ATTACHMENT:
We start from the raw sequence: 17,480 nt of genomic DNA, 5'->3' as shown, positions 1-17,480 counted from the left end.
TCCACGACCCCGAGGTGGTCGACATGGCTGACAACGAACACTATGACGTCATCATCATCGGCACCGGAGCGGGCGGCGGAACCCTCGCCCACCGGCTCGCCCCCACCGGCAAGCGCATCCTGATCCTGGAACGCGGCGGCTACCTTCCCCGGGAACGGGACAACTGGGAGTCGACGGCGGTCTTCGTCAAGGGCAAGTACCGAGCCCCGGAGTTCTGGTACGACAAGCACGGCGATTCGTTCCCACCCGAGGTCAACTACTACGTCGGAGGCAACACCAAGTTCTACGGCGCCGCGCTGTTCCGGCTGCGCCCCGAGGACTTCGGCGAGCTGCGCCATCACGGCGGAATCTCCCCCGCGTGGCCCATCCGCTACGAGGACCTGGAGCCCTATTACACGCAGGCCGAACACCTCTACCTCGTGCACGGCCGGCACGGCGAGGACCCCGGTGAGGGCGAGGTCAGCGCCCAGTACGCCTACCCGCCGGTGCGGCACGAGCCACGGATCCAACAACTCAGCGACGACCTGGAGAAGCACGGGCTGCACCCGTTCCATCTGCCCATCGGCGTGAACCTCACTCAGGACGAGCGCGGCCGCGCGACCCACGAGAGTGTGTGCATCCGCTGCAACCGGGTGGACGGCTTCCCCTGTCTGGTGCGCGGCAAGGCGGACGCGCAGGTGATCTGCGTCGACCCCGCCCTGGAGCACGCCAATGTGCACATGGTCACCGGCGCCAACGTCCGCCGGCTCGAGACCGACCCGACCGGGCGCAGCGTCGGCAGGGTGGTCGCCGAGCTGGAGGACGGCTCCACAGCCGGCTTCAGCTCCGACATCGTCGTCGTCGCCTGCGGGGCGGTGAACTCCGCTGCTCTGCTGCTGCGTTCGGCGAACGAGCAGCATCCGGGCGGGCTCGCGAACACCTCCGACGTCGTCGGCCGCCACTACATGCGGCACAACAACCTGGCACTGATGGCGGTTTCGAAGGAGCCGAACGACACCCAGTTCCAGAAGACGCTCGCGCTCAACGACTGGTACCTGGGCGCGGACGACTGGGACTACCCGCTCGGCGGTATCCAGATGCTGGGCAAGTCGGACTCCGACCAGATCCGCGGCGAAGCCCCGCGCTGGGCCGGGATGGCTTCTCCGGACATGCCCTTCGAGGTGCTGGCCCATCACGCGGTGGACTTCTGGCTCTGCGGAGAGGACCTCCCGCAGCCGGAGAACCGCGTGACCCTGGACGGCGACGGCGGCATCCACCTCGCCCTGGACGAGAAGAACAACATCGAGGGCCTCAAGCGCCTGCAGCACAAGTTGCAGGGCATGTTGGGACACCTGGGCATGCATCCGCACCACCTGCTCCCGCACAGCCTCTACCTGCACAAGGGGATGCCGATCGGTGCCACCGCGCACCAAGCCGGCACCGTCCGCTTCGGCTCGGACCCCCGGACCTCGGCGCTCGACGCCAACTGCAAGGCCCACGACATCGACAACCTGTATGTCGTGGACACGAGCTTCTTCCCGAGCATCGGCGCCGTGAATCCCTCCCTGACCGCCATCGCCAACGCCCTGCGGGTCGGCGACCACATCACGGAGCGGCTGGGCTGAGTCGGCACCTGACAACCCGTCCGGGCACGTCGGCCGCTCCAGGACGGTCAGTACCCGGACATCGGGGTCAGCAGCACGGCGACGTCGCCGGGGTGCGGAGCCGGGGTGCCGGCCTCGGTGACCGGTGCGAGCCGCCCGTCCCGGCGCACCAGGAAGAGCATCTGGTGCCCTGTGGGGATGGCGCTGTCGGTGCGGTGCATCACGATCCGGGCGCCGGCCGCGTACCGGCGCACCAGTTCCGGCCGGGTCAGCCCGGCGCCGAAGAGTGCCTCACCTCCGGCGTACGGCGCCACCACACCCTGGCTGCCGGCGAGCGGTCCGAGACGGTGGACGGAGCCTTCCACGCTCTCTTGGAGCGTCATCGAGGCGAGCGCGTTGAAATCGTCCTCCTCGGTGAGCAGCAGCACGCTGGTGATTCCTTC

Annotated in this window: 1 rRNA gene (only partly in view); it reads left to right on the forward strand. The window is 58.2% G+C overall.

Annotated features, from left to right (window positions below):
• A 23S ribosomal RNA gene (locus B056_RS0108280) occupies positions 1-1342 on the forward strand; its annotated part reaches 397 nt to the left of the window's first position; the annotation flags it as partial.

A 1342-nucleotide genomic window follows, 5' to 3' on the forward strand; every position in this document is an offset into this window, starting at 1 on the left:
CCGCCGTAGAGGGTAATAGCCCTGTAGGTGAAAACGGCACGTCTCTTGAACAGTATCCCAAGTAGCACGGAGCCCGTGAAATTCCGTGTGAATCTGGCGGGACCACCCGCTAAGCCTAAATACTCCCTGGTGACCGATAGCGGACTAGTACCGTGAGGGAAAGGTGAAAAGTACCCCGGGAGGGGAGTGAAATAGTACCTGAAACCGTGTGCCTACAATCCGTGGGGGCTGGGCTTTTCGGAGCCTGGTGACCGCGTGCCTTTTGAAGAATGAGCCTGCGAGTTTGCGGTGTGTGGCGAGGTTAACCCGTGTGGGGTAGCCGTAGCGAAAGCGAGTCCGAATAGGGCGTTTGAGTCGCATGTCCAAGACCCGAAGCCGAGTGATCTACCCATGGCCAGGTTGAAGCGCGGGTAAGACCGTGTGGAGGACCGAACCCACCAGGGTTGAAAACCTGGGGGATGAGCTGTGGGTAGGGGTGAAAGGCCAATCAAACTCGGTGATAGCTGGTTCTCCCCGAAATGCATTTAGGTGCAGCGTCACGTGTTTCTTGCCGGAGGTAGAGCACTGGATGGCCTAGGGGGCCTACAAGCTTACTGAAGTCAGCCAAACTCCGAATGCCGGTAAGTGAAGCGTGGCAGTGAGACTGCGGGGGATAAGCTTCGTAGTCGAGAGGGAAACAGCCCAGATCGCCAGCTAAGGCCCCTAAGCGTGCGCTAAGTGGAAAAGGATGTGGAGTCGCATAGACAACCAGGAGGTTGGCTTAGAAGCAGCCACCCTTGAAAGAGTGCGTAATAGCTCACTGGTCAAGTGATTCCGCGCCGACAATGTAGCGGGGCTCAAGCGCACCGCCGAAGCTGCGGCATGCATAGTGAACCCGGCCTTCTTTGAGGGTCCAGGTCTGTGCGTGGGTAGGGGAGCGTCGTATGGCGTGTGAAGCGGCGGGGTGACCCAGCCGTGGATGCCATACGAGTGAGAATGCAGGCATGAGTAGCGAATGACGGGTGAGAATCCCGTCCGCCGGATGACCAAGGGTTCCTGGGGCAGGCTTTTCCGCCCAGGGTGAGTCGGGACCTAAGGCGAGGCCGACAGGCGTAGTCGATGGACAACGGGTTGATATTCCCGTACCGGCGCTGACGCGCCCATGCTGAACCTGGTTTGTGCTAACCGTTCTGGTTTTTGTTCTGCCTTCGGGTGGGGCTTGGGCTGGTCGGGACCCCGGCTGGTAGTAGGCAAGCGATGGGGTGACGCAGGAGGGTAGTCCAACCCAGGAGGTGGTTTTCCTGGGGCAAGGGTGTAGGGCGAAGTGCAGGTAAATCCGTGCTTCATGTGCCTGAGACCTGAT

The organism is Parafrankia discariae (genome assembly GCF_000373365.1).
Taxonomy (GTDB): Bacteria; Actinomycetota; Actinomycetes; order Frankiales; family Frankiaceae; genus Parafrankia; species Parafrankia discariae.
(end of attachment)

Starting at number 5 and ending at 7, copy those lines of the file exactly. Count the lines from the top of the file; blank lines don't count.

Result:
• A 23S ribosomal RNA gene (locus B056_RS0108280) occupies positions 1-1342 on the forward strand; its annotated part reaches 397 nt to the left of the window's first position; the annotation flags it as partial.

A 1342-nucleotide genomic window follows, 5' to 3' on the forward strand; every position in this document is an offset into this window, starting at 1 on the left:
CCGCCGTAGAGGGTAATAGCCCTGTAGGTGAAAACGGCACGTCTCTTGAACAGTATCCCAAGTAGCACGGAGCCCGTGAAATTCCGTGTGAATCTGGCGGGACCACCCGCTAAGCCTAAATACTCCCTGGTGACCGATAGCGGACTAGTACCGTGAGGGAAAGGTGAAAAGTACCCCGGGAGGGGAGTGAAATAGTACCTGAAACCGTGTGCCTACAATCCGTGGGGGCTGGGCTTTTCGGAGCCTGGTGACCGCGTGCCTTTTGAAGAATGAGCCTGCGAGTTTGCGGTGTGTGGCGAGGTTAACCCGTGTGGGGTAGCCGTAGCGAAAGCGAGTCCGAATAGGGCGTTTGAGTCGCATGTCCAAGACCCGAAGCCGAGTGATCTACCCATGGCCAGGTTGAAGCGCGGGTAAGACCGTGTGGAGGACCGAACCCACCAGGGTTGAAAACCTGGGGGATGAGCTGTGGGTAGGGGTGAAAGGCCAATCAAACTCGGTGATAGCTGGTTCTCCCCGAAATGCATTTAGGTGCAGCGTCACGTGTTTCTTGCCGGAGGTAGAGCACTGGATGGCCTAGGGGGCCTACAAGCTTACTGAAGTCAGCCAAACTCCGAATGCCGGTAAGTGAAGCGTGGCAGTGAGACTGCGGGGGATAAGCTTCGTAGTCGAGAGGGAAACAGCCCAGATCGCCAGCTAAGGCCCCTAAGCGTGCGCTAAGTGGAAAAGGATGTGGAGTCGCATAGACAACCAGGAGGTTGGCTTAGAAGCAGCCACCCTTGAAAGAGTGCGTAATAGCTCACTGGTCAAGTGATTCCGCGCCGACAATGTAGCGGGGCTCAAGCGCACCGCCGAAGCTGCGGCATGCATAGTGAACCCGGCCTTCTTTGAGGGTCCAGGTCTGTGCGTGGGTAGGGGAGCGTCGTATGGCGTGTGAAGCGGCGGGGTGACCCAGCCGTGGATGCCATACGAGTGAGAATGCAGGCATGAGTAGCGAATGACGGGTGAGAATCCCGTCCGCCGGATGACCAAGGGTTCCTGGGGCAGGCTTTTCCGCCCAGGGTGAGTCGGGACCTAAGGCGAGGCCGACAGGCGTAGTCGATGGACAACGGGTTGATATTCCCGTACCGGCGCTGACGCGCCCATGCTGAACCTGGTTTGTGCTAACCGTTCTGGTTTTTGTTCTGCCTTCGGGTGGGGCTTGGGCTGGTCGGGACCCCGGCTGGTAGTAGGCAAGCGATGGGGTGACGCAGGAGGGTAGTCCAACCCAGGAGGTGGTTTTCCTGGGGCAAGGGTGTAGGGCGAAGTGCAGGTAAATCCGTGCTTCATGTGCCTGAGACCTGAT